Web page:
Textbooks for primary students will be free thanks to a budget boost


Cash-strapped parents are set to get major financial relief in Tuesday’s budget as free textbooks for primary school students will be announced, Extra.ie can reveal.

Sources close to the budget discussions confirmed the measure, which will represent a significant saving for the families of the 560,000 primary school students.

This measure could enable families to save more than €700 per year and per child.

Cash-strapped parents are due for major financial help in Tuesday’s budget as free school books for primary school pupils will be announced, the Mail can reveal. Photo: Shutterstock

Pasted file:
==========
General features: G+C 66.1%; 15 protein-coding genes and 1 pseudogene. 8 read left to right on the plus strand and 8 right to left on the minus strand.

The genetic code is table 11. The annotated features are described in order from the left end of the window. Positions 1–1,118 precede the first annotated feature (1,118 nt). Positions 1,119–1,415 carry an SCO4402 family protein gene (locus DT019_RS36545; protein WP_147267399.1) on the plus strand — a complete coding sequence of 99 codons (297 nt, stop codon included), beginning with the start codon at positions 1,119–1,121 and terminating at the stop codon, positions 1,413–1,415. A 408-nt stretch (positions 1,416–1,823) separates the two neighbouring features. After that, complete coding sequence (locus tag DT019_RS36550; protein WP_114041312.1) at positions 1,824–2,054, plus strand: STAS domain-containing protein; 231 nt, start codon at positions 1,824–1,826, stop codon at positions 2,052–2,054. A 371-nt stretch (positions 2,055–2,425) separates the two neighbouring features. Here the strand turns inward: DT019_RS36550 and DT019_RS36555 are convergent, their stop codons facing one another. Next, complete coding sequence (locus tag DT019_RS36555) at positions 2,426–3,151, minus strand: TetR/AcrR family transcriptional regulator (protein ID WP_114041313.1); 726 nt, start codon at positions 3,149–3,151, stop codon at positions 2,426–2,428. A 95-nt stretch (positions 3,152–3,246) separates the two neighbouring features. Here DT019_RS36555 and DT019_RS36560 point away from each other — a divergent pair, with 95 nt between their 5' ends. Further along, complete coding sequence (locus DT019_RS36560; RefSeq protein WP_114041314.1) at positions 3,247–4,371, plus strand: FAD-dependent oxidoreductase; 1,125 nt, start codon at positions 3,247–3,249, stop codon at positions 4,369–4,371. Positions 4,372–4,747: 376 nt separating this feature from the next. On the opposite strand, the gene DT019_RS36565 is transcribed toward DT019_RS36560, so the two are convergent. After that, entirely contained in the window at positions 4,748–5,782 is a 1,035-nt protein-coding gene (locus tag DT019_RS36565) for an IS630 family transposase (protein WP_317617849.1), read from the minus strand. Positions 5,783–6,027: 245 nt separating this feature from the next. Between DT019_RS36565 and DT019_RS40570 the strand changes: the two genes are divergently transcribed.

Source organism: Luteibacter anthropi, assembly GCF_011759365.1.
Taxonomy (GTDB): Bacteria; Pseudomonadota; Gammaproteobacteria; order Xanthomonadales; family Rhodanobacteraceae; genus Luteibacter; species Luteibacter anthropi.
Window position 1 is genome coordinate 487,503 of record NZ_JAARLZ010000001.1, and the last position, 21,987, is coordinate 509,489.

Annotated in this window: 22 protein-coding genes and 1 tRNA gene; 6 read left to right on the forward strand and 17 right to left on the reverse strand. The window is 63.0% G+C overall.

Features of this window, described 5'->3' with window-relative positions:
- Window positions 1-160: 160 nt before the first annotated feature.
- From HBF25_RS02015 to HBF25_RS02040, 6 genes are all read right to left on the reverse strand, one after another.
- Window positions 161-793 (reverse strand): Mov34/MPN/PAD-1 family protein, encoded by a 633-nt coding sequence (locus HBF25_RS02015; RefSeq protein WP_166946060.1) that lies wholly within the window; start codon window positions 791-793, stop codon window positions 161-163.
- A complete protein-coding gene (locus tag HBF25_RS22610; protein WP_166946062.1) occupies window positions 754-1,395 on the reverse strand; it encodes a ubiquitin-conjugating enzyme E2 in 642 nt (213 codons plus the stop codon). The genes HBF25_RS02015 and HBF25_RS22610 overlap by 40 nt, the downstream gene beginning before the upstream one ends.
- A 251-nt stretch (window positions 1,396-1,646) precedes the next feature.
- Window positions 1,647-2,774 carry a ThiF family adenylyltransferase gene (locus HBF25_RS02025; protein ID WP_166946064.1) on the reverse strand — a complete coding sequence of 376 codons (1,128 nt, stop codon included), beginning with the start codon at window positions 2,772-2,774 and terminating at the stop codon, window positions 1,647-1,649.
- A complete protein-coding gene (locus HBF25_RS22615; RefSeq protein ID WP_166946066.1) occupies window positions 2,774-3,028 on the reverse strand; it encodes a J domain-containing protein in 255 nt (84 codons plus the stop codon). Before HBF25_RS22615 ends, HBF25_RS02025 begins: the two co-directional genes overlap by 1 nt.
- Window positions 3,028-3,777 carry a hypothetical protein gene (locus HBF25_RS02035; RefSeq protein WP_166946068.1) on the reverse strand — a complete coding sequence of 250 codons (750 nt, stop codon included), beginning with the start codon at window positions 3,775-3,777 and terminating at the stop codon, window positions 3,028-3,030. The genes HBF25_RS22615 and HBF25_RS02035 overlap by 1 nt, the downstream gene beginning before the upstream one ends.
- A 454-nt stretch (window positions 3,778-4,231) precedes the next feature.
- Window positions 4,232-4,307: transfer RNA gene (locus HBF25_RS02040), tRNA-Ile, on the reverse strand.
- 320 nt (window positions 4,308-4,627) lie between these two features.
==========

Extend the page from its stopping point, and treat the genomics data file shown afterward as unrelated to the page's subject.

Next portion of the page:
The move, which would have been a “priority” for Education Minister Norma Foley, will cost €47m and come into effect for the 2023/24 school year.

Funding was also secured for a further one-point reduction in the pupil-teacher ratio from 24:1 to 23:1 at the primary level, as well as funding to further expand the school transport system.

A fuel bonus for school transporters is estimated at around 10 million euros. Currently, public primary and secondary schools can help parents pay for books through funding under the Free Education Program, which can be used to set up a book rental program within the school. or help students buy books.

Sources close to the budget discussions confirmed the measure, which will represent a significant saving for the families of the 560,000 primary school students. Photo: Shutterstock